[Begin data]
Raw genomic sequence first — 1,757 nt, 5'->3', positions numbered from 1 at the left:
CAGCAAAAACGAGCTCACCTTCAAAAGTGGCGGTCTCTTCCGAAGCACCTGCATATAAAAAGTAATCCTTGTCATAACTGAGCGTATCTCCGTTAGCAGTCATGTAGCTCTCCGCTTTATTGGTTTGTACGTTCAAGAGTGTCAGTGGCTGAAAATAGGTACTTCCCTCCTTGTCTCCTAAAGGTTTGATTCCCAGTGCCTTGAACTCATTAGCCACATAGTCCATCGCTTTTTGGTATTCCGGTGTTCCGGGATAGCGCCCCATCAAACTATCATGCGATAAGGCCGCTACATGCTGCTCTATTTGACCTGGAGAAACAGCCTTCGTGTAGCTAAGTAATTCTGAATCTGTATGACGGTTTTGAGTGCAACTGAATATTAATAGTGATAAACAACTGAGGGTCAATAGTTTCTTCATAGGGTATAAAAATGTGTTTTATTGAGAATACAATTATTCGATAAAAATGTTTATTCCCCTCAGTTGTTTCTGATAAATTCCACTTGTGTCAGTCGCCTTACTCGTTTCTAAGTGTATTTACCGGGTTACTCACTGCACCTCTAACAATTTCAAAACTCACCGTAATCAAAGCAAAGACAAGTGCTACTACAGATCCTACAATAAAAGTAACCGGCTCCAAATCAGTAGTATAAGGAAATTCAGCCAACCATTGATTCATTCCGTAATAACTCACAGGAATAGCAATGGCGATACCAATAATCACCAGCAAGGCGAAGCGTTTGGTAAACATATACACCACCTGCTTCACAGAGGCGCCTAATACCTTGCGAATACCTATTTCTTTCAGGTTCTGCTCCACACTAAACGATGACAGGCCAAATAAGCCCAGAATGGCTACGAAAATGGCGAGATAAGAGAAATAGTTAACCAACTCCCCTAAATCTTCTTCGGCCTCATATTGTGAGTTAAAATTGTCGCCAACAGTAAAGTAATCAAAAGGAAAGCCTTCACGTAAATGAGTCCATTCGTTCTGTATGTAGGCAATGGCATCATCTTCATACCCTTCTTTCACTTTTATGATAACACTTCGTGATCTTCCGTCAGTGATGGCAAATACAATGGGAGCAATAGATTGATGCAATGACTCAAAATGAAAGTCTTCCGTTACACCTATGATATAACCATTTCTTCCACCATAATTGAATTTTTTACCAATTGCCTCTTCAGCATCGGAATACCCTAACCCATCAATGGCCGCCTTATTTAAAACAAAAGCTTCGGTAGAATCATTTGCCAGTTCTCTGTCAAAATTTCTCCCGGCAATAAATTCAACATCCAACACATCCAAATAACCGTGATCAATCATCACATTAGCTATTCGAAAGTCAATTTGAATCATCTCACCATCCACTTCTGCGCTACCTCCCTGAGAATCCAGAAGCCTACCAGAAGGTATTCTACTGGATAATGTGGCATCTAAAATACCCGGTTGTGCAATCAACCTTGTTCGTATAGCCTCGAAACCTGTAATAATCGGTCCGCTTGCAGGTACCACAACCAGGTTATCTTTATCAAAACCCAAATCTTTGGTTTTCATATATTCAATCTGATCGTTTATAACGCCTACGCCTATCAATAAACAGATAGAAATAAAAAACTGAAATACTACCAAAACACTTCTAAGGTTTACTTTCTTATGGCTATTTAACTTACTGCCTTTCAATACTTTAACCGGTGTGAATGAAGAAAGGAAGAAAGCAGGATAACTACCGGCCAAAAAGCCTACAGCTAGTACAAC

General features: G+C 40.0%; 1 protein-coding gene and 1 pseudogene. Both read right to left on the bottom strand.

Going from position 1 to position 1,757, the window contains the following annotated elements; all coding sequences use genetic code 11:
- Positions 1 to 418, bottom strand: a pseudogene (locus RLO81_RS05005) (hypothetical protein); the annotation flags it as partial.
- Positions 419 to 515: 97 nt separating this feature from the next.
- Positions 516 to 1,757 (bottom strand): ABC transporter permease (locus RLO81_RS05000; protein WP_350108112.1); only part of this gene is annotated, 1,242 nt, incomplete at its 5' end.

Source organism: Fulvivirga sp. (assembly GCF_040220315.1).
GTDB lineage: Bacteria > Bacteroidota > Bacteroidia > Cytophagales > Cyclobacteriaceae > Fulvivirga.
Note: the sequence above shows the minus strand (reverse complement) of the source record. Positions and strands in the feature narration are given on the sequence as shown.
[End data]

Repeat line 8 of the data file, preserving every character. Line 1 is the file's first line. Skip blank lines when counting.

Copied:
Source organism: Fulvivirga sp. (assembly GCF_040220315.1).